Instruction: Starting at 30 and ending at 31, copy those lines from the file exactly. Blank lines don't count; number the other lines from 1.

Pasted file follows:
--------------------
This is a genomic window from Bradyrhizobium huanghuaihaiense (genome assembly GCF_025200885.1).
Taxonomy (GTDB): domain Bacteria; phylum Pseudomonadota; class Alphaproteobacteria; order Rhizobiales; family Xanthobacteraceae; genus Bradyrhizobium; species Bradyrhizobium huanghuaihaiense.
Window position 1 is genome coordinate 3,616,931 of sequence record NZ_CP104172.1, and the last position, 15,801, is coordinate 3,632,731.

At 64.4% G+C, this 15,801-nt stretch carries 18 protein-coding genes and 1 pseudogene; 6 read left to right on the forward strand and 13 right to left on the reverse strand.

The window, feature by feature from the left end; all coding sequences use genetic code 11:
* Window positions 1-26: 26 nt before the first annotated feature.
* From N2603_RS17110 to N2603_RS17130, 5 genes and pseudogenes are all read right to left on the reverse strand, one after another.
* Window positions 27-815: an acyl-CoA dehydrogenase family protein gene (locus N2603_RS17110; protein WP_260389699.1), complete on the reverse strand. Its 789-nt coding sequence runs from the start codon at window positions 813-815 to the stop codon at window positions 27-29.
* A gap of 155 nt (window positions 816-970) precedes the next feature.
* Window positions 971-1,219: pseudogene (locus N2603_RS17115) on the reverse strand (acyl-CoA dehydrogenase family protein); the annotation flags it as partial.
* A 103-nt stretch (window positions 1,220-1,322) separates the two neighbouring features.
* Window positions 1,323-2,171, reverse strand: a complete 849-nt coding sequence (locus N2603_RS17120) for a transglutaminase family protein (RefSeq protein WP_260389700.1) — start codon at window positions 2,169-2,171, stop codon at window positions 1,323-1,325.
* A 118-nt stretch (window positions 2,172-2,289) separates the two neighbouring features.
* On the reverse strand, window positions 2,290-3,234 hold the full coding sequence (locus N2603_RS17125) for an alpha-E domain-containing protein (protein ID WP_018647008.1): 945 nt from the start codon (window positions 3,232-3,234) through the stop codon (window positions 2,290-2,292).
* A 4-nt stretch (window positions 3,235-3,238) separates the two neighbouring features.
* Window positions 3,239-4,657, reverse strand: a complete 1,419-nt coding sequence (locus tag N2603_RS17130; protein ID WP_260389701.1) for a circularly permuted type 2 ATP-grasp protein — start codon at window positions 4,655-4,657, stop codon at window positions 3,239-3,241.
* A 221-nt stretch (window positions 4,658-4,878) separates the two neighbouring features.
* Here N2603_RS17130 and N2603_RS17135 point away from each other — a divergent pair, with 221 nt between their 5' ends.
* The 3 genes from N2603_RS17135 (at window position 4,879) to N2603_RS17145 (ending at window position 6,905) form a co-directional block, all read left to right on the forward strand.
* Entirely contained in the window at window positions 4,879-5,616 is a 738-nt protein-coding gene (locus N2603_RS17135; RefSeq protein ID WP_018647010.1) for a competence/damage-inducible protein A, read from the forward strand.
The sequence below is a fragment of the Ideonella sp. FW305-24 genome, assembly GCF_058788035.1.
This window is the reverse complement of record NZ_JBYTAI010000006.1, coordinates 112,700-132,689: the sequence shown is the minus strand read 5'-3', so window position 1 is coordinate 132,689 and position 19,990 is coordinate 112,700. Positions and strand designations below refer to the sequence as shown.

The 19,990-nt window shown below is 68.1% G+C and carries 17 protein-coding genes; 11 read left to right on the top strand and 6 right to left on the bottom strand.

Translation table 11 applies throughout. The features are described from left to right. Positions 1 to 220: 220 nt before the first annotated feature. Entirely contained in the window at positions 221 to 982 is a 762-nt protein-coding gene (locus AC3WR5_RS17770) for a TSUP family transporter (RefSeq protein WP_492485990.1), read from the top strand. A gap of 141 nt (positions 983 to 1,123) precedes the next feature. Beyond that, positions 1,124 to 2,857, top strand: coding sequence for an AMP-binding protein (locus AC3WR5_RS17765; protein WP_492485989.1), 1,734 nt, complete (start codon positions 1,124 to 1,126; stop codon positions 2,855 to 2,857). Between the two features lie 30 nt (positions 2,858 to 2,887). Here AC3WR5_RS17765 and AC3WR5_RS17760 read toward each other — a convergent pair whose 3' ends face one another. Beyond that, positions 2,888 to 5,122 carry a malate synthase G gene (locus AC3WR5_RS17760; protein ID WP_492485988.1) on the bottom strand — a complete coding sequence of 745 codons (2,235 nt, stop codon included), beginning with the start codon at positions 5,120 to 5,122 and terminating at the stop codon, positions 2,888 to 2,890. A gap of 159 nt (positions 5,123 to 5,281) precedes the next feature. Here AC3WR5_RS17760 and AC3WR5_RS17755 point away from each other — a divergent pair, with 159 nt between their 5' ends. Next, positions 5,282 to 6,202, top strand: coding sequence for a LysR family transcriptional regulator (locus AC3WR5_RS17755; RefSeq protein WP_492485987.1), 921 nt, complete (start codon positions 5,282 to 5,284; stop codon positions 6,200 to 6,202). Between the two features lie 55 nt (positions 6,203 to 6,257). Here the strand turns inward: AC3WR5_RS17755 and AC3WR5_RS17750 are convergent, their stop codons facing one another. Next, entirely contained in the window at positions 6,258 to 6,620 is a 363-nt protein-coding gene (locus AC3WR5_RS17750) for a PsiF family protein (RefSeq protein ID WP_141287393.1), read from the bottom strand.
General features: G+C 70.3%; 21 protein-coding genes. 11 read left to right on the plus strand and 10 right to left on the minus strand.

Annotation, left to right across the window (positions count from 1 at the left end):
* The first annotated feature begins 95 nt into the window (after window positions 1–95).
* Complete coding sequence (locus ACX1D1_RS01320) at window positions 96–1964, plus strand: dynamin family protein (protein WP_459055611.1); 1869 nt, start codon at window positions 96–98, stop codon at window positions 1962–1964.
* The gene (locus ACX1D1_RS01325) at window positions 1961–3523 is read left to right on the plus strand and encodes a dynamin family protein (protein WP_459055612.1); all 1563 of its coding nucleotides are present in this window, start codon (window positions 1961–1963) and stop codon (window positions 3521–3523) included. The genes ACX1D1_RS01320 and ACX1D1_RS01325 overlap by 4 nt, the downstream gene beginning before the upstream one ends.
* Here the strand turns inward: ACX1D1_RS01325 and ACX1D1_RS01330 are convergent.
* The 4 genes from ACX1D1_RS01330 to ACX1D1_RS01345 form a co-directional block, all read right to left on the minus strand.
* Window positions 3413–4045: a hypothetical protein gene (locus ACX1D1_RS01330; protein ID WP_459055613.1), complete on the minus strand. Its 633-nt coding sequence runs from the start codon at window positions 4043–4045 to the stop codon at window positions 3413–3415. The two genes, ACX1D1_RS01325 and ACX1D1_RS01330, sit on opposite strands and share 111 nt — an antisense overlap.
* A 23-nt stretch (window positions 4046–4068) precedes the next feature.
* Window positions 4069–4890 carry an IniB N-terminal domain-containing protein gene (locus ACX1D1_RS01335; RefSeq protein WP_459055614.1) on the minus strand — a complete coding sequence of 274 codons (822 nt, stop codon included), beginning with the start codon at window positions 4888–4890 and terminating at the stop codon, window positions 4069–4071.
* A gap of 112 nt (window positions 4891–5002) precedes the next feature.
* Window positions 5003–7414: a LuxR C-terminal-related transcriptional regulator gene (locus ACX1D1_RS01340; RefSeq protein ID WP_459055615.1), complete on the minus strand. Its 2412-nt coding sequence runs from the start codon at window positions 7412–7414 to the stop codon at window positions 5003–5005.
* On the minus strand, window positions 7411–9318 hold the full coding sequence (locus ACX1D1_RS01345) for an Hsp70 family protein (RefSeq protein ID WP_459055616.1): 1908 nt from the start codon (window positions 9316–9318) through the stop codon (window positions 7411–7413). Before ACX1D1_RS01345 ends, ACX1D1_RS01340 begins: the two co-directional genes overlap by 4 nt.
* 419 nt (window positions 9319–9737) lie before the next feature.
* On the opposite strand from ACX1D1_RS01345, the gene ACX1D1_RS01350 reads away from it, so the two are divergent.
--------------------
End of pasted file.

* Here the strand turns inward: ACX1D1_RS01325 and ACX1D1_RS01330 are convergent.
* The 4 genes from ACX1D1_RS01330 to ACX1D1_RS01345 form a co-directional block, all read right to left on the minus strand.